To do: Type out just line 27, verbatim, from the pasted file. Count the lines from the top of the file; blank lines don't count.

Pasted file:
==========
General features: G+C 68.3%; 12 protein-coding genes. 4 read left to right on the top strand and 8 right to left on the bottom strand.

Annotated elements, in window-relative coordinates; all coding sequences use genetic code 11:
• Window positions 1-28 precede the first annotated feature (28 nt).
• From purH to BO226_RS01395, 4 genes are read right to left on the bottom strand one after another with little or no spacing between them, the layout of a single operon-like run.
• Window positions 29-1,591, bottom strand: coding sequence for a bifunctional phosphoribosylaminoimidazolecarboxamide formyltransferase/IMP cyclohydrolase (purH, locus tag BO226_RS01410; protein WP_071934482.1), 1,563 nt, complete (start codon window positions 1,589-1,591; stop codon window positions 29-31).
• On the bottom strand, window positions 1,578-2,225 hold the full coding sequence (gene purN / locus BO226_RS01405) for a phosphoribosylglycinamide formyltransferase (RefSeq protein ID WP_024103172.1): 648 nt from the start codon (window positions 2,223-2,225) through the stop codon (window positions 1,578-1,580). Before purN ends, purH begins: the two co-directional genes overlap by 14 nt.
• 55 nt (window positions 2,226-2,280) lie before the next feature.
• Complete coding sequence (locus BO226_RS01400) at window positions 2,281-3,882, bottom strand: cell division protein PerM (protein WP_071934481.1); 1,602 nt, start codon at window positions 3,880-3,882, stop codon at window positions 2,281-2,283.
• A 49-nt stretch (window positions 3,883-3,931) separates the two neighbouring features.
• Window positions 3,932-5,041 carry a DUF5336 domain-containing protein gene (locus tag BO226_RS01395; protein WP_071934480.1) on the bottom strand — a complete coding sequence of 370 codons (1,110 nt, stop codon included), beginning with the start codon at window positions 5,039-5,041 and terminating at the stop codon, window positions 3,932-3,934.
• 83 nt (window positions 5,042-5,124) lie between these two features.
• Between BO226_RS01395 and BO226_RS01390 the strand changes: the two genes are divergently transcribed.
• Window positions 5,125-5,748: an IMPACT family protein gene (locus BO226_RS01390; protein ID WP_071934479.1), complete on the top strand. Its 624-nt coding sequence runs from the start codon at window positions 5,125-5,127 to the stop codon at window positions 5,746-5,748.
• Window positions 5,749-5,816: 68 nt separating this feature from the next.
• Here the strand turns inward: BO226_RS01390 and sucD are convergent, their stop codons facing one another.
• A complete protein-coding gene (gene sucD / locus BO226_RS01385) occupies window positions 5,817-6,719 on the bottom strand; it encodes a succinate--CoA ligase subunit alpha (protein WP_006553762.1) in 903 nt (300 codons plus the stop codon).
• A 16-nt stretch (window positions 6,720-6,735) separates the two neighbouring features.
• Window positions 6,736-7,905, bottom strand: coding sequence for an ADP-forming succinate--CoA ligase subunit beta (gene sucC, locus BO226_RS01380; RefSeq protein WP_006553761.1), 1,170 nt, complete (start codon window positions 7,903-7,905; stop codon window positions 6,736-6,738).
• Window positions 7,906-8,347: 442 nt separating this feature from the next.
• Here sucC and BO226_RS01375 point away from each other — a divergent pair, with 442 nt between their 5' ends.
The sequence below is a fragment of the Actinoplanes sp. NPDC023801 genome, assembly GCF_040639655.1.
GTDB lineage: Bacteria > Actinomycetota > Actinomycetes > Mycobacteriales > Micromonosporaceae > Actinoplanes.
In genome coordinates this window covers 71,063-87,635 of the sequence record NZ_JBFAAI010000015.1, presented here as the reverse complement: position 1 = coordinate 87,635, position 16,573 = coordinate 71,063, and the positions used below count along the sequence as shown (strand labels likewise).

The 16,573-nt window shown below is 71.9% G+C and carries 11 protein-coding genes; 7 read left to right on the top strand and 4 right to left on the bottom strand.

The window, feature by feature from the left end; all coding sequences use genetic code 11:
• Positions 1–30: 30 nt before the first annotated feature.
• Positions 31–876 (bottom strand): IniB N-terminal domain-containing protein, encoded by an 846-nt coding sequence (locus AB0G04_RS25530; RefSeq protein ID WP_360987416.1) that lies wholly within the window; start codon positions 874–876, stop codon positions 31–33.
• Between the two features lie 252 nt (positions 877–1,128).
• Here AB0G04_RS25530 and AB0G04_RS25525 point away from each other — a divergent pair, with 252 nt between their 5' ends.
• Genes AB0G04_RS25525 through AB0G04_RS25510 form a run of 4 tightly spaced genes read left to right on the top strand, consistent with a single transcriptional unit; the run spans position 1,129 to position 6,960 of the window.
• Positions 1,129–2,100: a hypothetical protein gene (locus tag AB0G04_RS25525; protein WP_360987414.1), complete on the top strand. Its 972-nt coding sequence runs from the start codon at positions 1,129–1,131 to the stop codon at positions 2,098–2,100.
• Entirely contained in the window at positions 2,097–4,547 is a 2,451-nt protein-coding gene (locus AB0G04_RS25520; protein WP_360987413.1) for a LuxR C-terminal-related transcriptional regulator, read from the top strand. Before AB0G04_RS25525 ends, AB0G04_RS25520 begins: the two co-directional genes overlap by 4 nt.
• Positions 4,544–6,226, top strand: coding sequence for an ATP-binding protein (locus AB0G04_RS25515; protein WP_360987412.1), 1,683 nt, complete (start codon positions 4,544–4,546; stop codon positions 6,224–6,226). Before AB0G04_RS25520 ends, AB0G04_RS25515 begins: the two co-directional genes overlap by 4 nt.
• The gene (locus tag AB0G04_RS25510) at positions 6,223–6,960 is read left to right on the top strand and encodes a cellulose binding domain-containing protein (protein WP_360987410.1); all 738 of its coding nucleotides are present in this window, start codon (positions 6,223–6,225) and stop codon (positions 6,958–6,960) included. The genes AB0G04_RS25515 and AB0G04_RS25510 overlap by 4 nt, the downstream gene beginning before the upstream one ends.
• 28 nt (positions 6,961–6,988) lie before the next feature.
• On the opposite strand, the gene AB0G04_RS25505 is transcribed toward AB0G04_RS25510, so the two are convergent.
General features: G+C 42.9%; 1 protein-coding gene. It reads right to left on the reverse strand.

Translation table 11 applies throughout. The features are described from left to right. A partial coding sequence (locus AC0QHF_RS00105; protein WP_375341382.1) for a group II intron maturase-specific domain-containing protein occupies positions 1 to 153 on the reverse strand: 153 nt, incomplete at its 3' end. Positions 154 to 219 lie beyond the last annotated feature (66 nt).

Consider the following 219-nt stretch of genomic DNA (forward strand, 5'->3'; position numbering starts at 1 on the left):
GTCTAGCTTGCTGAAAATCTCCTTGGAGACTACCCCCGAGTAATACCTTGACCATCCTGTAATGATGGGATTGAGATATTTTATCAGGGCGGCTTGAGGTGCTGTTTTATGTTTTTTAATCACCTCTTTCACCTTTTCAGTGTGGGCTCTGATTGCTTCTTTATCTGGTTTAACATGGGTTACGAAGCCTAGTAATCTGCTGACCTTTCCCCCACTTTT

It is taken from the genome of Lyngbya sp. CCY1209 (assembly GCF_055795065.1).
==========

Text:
• Positions 31–876 (bottom strand): IniB N-terminal domain-containing protein, encoded by an 846-nt coding sequence (locus AB0G04_RS25530; RefSeq protein ID WP_360987416.1) that lies wholly within the window; start codon positions 874–876, stop codon positions 31–33.